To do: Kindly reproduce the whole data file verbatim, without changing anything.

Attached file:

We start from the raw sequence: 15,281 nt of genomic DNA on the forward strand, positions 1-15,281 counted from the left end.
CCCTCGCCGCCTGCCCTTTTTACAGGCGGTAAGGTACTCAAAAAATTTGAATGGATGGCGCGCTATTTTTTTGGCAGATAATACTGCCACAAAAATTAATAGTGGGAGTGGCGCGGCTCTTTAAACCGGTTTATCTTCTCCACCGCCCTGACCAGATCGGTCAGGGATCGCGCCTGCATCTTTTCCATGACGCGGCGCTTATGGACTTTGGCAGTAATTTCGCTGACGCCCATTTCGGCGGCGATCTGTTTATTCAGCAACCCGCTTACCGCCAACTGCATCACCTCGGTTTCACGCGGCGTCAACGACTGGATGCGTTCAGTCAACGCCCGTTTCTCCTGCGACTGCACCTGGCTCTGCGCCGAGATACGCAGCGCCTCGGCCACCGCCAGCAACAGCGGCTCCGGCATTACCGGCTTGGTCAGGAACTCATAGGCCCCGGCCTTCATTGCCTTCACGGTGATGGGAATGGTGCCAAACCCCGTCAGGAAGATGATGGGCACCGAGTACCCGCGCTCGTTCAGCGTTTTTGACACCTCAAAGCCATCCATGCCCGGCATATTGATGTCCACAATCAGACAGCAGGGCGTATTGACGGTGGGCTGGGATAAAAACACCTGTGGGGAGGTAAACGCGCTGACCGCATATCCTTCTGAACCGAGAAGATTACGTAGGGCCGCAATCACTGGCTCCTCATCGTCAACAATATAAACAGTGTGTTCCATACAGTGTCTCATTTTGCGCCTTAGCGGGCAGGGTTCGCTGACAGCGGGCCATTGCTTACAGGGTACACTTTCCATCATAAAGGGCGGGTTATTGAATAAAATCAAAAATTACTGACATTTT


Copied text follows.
We start from the raw sequence: 15,281 nt of genomic DNA on the forward strand, positions 1-15,281 counted from the left end.
CCCTCGCCGCCTGCCCTTTTTACAGGCGGTAAGGTACTCAAAAAATTTGAATGGATGGCGCGCTATTTTTTTGGCAGATAATACTGCCACAAAAATTAATAGTGGGAGTGGCGCGGCTCTTTAAACCGGTTTATCTTCTCCACCGCCCTGACCAGATCGGTCAGGGATCGCGCCTGCATCTTTTCCATGACGCGGCGCTTATGGACTTTGGCAGTAATTTCGCTGACGCCCATTTCGGCGGCGATCTGTTTATTCAGCAACCCGCTTACCGCCAACTGCATCACCTCGGTTTCACGCGGCGTCAACGACTGGATGCGTTCAGTCAACGCCCGTTTCTCCTGCGACTGCACCTGGCTCTGCGCCGAGATACGCAGCGCCTCGGCCACCGCCAGCAACAGCGGCTCCGGCATTACCGGCTTGGTCAGGAACTCATAGGCCCCGGCCTTCATTGCCTTCACGGTGATGGGAATGGTGCCAAACCCCGTCAGGAAGATGATGGGCACCGAGTACCCGCGCTCGTTCAGCGTTTTTGACACCTCAAAGCCATCCATGCCCGGCATATTGATGTCCACAATCAGACAGCAGGGCGTATTGACGGTGGGCTGGGATAAAAACACCTGTGGGGAGGTAAACGCGCTGACCGCATATCCTTCTGAACCGAGAAGATTACGTAGGGCCGCAATCACTGGCTCCTCATCGTCAACAATATAAACAGTGTGTTCCATACAGTGTCTCATTTTGCGCCTTAGCGGGCAGGGTTCGCTGACAGCGGGCCATTGCTTACAGGGTACACTTTCCATCATAAAGGGCGGGTTATTGAATAAAATCAAAAATTACTGACATTTT